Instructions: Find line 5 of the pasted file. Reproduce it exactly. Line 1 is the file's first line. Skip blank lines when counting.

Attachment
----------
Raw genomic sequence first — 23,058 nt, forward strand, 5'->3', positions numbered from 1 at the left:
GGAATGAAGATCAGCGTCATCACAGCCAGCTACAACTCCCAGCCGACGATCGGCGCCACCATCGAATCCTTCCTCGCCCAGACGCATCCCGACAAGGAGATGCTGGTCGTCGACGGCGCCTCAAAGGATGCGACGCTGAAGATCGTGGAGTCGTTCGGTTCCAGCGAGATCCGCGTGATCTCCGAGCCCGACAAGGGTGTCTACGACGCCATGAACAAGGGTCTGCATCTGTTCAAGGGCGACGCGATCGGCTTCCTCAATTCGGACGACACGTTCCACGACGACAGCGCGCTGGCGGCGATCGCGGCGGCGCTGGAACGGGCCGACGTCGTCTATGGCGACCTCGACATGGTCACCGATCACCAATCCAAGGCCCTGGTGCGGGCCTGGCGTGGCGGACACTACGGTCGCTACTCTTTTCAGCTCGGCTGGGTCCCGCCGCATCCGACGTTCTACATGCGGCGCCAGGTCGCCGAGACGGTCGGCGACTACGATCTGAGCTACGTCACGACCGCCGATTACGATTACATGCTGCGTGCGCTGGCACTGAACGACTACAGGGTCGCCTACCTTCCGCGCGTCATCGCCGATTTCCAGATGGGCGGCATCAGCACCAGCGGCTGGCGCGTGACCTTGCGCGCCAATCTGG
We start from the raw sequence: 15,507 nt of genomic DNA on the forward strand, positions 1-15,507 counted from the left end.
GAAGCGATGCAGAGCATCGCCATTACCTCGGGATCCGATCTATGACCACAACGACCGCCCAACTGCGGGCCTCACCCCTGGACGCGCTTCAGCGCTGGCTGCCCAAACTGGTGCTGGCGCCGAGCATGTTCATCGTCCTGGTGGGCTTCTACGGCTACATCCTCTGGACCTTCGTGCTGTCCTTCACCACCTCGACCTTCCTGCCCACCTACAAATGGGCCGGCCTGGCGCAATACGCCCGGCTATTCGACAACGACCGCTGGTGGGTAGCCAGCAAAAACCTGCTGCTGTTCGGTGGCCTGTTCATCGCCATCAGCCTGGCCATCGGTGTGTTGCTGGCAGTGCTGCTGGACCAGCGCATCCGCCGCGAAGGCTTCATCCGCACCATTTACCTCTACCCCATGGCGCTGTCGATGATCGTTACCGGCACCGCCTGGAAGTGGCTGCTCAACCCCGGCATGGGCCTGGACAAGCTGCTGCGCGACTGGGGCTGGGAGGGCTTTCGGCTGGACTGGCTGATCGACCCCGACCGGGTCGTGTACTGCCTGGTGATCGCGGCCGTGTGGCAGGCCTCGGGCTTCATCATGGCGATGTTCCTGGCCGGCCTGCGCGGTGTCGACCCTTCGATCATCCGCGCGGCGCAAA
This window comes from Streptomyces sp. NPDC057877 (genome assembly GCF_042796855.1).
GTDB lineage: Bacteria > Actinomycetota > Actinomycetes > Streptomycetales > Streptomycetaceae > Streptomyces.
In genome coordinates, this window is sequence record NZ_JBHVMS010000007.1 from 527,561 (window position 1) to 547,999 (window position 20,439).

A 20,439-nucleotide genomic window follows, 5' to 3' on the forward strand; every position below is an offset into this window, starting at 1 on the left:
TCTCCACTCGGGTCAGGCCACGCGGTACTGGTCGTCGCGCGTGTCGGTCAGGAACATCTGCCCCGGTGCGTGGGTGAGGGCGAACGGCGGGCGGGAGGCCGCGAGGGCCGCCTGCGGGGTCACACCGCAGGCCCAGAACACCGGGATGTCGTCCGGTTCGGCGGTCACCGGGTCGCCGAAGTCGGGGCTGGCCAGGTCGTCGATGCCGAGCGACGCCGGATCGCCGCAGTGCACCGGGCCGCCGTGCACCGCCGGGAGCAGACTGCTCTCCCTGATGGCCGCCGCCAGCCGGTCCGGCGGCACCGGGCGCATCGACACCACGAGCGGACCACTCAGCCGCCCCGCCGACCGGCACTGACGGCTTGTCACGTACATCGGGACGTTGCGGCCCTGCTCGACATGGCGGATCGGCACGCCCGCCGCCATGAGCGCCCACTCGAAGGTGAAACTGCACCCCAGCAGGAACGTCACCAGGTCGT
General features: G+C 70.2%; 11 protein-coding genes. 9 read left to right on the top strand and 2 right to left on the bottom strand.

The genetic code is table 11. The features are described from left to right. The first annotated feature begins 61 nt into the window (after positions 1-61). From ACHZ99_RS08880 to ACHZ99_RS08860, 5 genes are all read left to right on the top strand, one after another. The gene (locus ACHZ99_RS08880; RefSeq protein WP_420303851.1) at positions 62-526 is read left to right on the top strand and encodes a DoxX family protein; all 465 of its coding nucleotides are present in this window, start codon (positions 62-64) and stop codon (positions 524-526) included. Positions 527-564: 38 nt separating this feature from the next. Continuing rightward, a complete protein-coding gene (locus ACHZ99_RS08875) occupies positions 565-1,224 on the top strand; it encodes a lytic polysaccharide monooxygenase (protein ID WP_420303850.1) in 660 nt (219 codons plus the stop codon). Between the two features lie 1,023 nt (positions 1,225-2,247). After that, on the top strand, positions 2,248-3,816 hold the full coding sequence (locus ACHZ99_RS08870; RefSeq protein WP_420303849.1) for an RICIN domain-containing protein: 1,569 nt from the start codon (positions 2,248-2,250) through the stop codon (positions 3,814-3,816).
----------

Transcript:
This window comes from Streptomyces sp. NPDC057877 (genome assembly GCF_042796855.1).